Brecon Beacons – Mountain Rescue Walk

Sunday 18th September 2016

I’m no stranger to the Four Peaks that epitomise the Brecon Beacons for many visitors. Having climbed three of them twice within the previous sixteen-months, I hadn’t expected to be revisiting this mountain range so soon.

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Brunel Walking Group arranged an event where we would be led on a walk by two volunteers of Brecon Mountain Rescue Team. Assuming we might stray from the well worn and ‘motorway’ tracks, I decided to go along.

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A Priddy Wet Walk

Sunday 26th July 2015

In spite of the rain that continued to fall throughout most of yesterday, I managed to attend and lead my third walk of the year.

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Taken from the viewpoint at Ebbor Gorge.

This means that, as far as the walk-leading rewards scheme goes, I’m guaranteed a £10 voucher, just in time for Christmas!

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Leading in Wiltshire

Sunday 17th May 2015

This was not my first walk-leading experience in Wiltshire but it was certainly more central and recognisable than the one I lead around Box near Corsham back in November.

It’s identical to a route I follow in April 2014 on my own. I could remember dark clouds and hailstones from my first visit. Normally, I’d squeeze a pre-walk in between as well but, on this occasion, I took a bit of a gamble, having not walked these paths for over a year, with half-a-dozen followers putting faith in my direction.

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Blaise Castle Walk

I’m going to take you back almost two weeks to a walk I did on one of my rare-but-recent days off work. Bristol‘s Blaise Castle Estate is significant to me for childhood memories of school trips and nostalgia; but also because, one year ago, it was the first place I visited when I decided to start walking on my own.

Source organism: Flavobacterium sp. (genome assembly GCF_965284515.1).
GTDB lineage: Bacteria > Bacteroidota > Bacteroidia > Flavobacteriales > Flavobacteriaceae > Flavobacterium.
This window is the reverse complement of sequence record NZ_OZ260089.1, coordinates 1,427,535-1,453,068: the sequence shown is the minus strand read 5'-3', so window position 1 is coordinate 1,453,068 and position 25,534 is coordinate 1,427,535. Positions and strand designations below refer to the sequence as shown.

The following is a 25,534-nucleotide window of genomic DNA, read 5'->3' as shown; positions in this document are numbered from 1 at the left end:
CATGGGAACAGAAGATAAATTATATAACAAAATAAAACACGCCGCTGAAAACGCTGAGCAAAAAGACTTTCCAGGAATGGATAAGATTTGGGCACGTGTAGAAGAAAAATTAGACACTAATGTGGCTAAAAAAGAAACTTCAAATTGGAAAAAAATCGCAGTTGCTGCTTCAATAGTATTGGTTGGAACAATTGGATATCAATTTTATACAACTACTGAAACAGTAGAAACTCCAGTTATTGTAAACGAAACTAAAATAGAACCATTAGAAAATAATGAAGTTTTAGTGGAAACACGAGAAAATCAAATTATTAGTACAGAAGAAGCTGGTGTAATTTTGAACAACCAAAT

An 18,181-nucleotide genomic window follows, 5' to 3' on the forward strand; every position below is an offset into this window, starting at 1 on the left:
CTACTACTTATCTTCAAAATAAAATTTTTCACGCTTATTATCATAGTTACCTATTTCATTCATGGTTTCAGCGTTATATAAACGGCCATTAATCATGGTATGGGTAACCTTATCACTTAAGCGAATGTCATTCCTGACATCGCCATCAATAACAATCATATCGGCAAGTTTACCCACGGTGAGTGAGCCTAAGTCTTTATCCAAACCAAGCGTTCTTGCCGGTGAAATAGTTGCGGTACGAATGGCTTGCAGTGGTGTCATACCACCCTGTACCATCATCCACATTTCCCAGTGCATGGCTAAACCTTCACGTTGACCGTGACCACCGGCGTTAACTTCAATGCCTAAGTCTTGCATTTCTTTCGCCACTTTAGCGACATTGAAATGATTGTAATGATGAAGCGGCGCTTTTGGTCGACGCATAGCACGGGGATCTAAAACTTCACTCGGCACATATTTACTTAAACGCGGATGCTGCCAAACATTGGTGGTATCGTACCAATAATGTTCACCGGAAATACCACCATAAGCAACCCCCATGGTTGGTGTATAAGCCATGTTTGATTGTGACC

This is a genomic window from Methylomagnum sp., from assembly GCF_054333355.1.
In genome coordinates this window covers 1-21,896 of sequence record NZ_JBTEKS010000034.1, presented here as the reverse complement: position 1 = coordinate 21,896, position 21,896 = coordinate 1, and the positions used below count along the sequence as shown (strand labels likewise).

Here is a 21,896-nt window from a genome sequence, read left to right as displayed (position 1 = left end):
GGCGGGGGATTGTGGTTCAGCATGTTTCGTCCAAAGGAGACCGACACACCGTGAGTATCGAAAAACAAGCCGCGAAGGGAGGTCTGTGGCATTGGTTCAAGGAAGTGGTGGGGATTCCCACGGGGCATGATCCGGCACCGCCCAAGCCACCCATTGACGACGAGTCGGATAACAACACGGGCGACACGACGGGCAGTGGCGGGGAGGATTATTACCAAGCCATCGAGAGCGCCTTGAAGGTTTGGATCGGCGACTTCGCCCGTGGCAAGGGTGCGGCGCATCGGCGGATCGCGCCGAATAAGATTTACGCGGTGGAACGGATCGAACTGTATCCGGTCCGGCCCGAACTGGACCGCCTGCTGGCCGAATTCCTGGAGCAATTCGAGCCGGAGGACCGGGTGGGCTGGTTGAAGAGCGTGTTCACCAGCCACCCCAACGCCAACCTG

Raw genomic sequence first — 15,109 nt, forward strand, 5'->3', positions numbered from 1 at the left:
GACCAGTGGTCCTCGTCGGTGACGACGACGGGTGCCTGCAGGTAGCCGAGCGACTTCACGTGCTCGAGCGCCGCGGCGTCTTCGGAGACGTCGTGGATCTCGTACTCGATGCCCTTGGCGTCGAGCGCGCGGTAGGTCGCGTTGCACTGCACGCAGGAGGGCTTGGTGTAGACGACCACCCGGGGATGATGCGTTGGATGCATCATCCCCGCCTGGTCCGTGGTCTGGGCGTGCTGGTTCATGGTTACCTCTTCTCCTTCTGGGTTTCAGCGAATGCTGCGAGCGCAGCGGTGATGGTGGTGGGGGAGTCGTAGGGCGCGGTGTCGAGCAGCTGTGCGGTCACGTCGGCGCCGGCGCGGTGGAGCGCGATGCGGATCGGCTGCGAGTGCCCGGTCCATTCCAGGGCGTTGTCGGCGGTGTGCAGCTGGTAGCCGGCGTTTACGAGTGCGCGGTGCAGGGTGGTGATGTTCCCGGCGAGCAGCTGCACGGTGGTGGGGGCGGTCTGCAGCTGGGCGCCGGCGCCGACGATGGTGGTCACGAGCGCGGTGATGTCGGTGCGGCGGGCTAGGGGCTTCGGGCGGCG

Last Sunday, as you may have already seen; I led the walking group for the third time. Now, I’m a bit stuck for ideas on where I could take them next but I have entertained thoughts about involving Blaise Castle. As fortune would have it, there’s a six-mile walk you can follow in Geoff Mullett’s Walk West Again. So, on this day, I decided to take a look at how the route pans out for myself.

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Crook Peak Complete!

Today, I feel absolutely shattered. My legs ache as they haven’t done for many weeks. My throat is making a sound that suggests I’m still half-asleep and even my head’s still about twelve-hours behind. I was intending to get out in to the workshop and to finish two boxes I’ve been making but they’ll have to wait. I need this day (thank goodness, it’s a Bank Holiday) to rest and recover. So, I’ll use my time this afternoon to write about my third walk-leading experience from yesterday.

View from Wavering Down to Crook Peak, with the end-point in sight!

If you’re interested in seeing the final route for yourself then please click here.

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Preparing to Walk

I’ve only been walking for twelve-months but it didn’t take long for me to learn that it is quite essential to kit yourself out properly, if you’re going to do this seriously. I’m not talking about spending hundreds of pounds on lots of expensive clothing items with breathable membranes. After all, I’m only climbing the local hills. I’m not looking to scale Mount Everest (just yet)!

Craghoppers Kiwi Backpack
Craghoppers Kiwi Pro 30l Backpack

Along with a decent pair of walking boots (much sturdier and more comfortable than trainers – my current ones were about £35), there are a few other items I would recommend to anyone who’s thinking about walking or hiking as a recurrent hobby. After a recent shopping trip to a local outdoor clothing store, I felt that I would share some of this here with you this evening.

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A Combe and Castle Walk

This is my walk from last Sunday; seven-days on from the experience of leading the walking group for the very first time (I still intend to write about that but I don’t have many photos with which to spread it out). It was a walk alone, as the group walk, as the group walk on that day didn’t particular interest me (ironically, there are now three to choose from for tomorrow). It’s one that I discovered a few weeks back in one of two eBooks I purchased from Geoff Mullett’s Walk West series (these are recommend by the organisers behind the walking group).

I would’ve preferred a hardback copy (you can occasionally spot older editions on eBay although, the eBooks are MUCH cheaper) but the printed sheets worked fine (provided I kept them in order) and even with a simple sketch of a map, I was able to navigate my way around the route without getting too lost.

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